Thesis

Simulation analysis of the NW African coastal marine upwelling region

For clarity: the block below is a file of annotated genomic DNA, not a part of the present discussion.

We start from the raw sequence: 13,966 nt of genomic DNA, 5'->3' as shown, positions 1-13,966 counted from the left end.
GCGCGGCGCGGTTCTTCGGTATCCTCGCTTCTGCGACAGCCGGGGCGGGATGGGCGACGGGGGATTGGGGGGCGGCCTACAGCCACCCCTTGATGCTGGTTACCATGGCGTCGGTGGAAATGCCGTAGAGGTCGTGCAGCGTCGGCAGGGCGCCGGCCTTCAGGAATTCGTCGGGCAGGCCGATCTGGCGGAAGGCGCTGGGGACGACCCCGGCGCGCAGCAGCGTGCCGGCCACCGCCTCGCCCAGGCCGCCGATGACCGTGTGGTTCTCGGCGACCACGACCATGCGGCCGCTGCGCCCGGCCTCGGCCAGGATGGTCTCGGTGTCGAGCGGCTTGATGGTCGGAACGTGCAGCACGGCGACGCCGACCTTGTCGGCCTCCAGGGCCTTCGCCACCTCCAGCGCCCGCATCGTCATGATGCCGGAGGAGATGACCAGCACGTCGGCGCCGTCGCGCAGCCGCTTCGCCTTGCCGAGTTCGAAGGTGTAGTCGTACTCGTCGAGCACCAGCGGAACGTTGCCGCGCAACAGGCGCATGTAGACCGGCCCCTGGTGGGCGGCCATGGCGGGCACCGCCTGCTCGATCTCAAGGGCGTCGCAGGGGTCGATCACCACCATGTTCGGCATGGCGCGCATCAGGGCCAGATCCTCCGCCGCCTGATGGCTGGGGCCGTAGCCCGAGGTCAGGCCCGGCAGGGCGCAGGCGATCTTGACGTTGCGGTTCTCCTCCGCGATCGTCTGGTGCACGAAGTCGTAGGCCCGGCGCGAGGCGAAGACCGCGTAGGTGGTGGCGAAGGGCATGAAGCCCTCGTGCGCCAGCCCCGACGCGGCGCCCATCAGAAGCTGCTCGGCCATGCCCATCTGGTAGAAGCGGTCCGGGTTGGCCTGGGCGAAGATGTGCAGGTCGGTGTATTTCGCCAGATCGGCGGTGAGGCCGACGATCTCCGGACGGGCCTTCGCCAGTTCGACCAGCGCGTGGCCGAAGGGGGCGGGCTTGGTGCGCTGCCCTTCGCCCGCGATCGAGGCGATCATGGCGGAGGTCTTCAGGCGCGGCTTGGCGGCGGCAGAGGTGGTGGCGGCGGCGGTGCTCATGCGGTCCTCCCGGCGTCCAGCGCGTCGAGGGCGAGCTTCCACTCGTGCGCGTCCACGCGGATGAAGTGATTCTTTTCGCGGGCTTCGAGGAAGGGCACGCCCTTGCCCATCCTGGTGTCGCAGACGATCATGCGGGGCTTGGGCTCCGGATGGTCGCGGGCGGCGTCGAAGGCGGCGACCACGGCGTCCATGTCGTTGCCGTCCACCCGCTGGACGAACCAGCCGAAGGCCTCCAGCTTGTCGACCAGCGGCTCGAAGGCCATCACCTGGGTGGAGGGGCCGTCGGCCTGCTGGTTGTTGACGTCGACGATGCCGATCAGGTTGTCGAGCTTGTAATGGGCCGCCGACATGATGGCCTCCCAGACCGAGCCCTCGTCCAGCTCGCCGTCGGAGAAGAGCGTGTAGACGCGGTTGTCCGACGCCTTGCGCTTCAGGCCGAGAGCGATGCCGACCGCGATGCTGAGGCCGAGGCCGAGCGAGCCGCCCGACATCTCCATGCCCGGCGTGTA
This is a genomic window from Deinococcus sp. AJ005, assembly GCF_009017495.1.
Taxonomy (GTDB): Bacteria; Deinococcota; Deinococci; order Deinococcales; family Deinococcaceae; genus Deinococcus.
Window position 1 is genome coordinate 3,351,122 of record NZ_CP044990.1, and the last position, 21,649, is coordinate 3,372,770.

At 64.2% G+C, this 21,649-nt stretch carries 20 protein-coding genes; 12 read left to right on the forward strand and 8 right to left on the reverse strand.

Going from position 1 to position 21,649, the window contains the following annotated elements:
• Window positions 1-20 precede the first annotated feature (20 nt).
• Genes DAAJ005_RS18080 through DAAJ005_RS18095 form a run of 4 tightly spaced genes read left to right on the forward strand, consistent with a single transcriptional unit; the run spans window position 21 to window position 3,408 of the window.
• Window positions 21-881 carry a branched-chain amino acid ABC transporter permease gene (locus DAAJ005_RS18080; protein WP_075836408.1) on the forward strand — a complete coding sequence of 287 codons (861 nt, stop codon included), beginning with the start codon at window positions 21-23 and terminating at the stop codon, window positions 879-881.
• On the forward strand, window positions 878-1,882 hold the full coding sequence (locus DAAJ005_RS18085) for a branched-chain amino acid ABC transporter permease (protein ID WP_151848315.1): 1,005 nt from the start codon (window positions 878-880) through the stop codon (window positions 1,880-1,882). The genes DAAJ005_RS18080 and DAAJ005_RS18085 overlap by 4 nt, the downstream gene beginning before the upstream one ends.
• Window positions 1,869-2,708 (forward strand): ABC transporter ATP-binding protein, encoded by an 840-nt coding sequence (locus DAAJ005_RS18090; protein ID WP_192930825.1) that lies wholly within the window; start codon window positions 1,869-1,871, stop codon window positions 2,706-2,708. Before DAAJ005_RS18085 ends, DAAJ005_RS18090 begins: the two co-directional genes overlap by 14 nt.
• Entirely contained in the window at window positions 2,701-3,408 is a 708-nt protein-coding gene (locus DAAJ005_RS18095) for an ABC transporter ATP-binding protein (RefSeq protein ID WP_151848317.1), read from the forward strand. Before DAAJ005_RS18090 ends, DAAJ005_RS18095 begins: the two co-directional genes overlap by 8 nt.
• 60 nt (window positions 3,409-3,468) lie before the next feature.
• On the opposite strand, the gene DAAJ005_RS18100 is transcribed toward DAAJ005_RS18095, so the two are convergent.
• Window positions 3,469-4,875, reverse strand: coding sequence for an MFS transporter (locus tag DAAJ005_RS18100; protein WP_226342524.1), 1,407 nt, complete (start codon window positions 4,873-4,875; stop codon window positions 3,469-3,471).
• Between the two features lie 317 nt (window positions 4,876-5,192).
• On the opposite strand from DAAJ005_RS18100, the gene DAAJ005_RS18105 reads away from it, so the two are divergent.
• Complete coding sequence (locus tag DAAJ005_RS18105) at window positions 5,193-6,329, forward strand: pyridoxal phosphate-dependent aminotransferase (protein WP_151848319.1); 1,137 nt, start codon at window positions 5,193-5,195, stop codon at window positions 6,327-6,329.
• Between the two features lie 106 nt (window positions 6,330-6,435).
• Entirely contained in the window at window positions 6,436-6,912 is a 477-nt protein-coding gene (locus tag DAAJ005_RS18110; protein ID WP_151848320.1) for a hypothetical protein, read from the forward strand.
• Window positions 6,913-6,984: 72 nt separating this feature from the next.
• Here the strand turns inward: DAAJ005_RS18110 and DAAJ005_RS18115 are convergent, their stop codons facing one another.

A temporal and spatial marine upwelling system model was developed for analysis of prominent biological and physical system interactions which result in observed nutrient distribution patterns in the northwest African coastal upwelling system near 21° N. latitude. The model is composed of a static physical submodel describing a two-dimensional circulation pattern, and a series of dynamic biological submodels incorporating nutrient uptake, grazing, and nutrient regeneration functions. Model results were qualitatively consistent with nutrient distributions observed during an upwelling event in the 1974 JOINT-I study area. Light was predicted as the primary limiting factor to phytoplankton nutrient uptake, while phosphate was predicted as the nutrient in lowest availability relative to optimal phytoplankton cellular requirements. Simulated silicate distribution patterns suggest that silica dissolution parameter estimates reported for the northwest African region may represent local conditions, but are likely overestimates at a system level of resolution. Sensitivity analysis results identify grazing threshold level as the primary regulator of grazing stress in the model, and suggest that a primarily phytophagous grazing habit for clupeoid fishes is unlikely in the northwest African upwelling area.

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